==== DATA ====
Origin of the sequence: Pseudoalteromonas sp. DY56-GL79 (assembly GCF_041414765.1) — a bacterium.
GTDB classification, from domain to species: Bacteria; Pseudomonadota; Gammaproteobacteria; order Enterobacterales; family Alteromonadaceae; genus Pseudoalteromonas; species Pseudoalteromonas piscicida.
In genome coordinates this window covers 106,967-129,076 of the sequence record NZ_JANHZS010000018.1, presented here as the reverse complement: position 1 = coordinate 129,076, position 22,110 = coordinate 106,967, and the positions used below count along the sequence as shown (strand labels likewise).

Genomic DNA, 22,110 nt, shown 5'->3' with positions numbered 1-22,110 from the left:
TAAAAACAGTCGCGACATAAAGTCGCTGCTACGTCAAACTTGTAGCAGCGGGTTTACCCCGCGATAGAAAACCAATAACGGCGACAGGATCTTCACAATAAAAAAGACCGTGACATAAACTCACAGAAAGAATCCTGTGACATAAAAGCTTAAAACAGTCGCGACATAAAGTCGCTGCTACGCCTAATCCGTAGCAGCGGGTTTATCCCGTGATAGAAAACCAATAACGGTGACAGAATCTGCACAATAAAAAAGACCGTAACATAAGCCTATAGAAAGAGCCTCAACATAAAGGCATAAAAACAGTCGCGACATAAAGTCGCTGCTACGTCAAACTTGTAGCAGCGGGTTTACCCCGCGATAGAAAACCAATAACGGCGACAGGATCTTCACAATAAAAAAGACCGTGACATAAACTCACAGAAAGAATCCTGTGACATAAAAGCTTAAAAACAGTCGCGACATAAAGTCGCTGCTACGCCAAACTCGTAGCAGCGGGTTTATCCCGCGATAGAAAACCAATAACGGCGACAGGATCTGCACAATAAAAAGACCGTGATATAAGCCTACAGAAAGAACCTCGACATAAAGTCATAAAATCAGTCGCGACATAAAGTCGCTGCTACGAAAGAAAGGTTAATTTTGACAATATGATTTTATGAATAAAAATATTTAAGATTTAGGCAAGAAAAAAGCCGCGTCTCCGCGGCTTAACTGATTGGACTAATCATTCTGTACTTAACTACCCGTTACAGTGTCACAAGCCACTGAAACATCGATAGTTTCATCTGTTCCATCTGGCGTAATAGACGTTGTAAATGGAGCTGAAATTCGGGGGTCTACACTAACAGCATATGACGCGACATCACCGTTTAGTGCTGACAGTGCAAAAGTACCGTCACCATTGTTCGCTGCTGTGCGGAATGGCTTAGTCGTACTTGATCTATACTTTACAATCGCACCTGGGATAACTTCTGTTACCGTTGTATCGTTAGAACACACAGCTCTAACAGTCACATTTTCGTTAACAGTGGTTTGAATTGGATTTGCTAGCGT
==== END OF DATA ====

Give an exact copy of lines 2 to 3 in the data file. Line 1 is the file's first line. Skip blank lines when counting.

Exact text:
GTDB classification, from domain to species: Bacteria; Pseudomonadota; Gammaproteobacteria; order Enterobacterales; family Alteromonadaceae; genus Pseudoalteromonas; species Pseudoalteromonas piscicida.
In genome coordinates this window covers 106,967-129,076 of the sequence record NZ_JANHZS010000018.1, presented here as the reverse complement: position 1 = coordinate 129,076, position 22,110 = coordinate 106,967, and the positions used below count along the sequence as shown (strand labels likewise).